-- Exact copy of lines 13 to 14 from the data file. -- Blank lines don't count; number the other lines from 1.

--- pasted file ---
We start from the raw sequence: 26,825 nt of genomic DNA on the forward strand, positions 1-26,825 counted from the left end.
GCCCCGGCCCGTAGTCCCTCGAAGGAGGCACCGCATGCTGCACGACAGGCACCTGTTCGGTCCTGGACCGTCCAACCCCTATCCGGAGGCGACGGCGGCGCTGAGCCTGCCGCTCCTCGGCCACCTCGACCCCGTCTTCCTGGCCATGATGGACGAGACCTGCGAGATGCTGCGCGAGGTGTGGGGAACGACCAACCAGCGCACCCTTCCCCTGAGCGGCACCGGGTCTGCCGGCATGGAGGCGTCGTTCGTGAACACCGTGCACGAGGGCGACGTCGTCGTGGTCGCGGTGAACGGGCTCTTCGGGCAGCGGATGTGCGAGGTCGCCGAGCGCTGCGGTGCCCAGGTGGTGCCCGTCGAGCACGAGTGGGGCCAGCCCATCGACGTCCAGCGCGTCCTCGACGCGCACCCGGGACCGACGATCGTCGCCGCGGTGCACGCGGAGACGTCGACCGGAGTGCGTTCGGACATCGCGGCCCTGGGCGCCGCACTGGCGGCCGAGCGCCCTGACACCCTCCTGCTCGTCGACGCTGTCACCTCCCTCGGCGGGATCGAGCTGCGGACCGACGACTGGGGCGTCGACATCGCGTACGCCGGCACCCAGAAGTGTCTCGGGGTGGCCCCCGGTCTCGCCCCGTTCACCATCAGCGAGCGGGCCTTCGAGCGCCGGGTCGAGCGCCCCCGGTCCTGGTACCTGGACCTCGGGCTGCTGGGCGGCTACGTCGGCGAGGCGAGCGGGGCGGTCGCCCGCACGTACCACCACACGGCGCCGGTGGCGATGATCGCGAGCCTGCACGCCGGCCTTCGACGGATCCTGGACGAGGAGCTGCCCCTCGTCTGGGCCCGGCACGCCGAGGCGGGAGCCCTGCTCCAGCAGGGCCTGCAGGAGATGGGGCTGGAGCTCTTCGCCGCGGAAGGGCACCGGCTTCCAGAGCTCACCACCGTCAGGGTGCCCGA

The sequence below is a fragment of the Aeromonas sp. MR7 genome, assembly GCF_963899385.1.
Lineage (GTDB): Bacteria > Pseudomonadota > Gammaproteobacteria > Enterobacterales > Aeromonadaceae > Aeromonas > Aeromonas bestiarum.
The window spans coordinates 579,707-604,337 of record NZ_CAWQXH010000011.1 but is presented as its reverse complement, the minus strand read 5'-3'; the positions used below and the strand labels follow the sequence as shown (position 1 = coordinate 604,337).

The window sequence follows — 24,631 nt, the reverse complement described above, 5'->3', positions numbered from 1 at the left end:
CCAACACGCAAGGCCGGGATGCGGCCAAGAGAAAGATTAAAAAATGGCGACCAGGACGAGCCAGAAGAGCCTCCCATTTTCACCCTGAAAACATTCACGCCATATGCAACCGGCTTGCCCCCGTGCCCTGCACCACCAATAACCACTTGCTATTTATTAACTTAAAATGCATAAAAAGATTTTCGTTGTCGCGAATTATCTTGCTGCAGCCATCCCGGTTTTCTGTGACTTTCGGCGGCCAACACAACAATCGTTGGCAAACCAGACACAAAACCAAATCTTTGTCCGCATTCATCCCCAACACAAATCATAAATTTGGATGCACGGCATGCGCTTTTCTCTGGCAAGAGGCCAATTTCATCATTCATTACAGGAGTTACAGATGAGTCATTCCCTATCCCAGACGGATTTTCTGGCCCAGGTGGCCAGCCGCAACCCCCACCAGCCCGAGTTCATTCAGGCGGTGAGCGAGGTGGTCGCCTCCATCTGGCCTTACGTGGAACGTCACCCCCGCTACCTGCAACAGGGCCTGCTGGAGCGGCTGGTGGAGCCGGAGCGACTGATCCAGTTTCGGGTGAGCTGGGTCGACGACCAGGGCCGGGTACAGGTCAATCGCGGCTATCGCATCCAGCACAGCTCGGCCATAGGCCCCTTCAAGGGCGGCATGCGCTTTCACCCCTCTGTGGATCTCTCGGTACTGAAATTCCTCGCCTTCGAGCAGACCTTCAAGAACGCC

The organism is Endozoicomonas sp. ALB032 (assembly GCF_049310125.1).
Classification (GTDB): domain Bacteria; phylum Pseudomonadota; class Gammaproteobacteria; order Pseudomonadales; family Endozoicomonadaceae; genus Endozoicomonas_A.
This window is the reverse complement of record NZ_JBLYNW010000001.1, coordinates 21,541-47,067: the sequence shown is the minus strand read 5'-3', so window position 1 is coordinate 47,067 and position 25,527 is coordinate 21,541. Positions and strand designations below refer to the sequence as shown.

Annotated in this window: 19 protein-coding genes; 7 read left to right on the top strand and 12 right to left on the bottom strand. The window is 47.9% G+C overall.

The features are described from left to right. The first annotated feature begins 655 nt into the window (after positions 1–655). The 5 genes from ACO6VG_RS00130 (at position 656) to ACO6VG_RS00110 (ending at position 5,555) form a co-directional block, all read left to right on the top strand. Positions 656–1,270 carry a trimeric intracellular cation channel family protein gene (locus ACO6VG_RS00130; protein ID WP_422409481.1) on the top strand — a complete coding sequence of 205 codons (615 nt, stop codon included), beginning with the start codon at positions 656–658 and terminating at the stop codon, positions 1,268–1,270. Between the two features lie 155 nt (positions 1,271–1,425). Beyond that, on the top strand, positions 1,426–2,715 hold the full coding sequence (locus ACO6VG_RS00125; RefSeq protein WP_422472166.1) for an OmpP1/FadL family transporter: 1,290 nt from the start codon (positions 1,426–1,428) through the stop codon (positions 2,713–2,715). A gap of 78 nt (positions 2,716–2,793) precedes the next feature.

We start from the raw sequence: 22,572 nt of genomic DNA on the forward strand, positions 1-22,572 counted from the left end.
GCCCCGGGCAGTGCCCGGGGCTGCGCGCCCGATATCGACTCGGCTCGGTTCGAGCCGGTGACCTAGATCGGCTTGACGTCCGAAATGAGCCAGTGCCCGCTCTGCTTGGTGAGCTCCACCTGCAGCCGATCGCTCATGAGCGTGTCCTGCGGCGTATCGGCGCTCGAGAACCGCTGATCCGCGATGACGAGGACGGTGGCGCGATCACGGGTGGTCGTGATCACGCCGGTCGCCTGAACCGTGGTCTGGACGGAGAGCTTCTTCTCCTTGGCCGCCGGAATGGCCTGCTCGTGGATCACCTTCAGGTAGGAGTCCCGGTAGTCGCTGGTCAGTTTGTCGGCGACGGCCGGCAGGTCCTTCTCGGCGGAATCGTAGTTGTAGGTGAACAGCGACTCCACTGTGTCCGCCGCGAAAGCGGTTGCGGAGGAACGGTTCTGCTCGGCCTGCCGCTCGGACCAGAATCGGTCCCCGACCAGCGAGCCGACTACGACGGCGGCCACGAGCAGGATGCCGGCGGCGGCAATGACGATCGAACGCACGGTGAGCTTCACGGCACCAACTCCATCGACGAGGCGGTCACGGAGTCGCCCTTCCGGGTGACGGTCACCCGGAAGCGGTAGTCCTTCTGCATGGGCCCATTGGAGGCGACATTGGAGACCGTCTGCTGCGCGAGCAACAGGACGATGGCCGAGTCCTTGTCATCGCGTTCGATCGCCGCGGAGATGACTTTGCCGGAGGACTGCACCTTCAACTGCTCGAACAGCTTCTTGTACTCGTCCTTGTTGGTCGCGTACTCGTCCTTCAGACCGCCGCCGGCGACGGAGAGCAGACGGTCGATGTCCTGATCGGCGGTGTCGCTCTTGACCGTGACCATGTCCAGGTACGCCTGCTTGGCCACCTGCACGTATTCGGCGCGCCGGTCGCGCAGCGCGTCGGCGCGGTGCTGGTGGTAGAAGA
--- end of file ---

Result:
We start from the raw sequence: 22,572 nt of genomic DNA on the forward strand, positions 1-22,572 counted from the left end.
GCCCCGGGCAGTGCCCGGGGCTGCGCGCCCGATATCGACTCGGCTCGGTTCGAGCCGGTGACCTAGATCGGCTTGACGTCCGAAATGAGCCAGTGCCCGCTCTGCTTGGTGAGCTCCACCTGCAGCCGATCGCTCATGAGCGTGTCCTGCGGCGTATCGGCGCTCGAGAACCGCTGATCCGCGATGACGAGGACGGTGGCGCGATCACGGGTGGTCGTGATCACGCCGGTCGCCTGAACCGTGGTCTGGACGGAGAGCTTCTTCTCCTTGGCCGCCGGAATGGCCTGCTCGTGGATCACCTTCAGGTAGGAGTCCCGGTAGTCGCTGGTCAGTTTGTCGGCGACGGCCGGCAGGTCCTTCTCGGCGGAATCGTAGTTGTAGGTGAACAGCGACTCCACTGTGTCCGCCGCGAAAGCGGTTGCGGAGGAACGGTTCTGCTCGGCCTGCCGCTCGGACCAGAATCGGTCCCCGACCAGCGAGCCGACTACGACGGCGGCCACGAGCAGGATGCCGGCGGCGGCAATGACGATCGAACGCACGGTGAGCTTCACGGCACCAACTCCATCGACGAGGCGGTCACGGAGTCGCCCTTCCGGGTGACGGTCACCCGGAAGCGGTAGTCCTTCTGCATGGGCCCATTGGAGGCGACATTGGAGACCGTCTGCTGCGCGAGCAACAGGACGATGGCCGAGTCCTTGTCATCGCGTTCGATCGCCGCGGAGATGACTTTGCCGGAGGACTGCACCTTCAACTGCTCGAACAGCTTCTTGTACTCGTCCTTGTTGGTCGCGTACTCGTCCTTCAGACCGCCGCCGGCGACGGAGAGCAGACGGTCGATGTCCTGATCGGCGGTGTCGCTCTTGACCGTGACCATGTCCAGGTACGCCTGCTTGGCCACCTGCACGTATTCGGCGCGCCGGTCGCGCAGCGCGTCGGCGCGGTGCTGGTGGTAGAAGA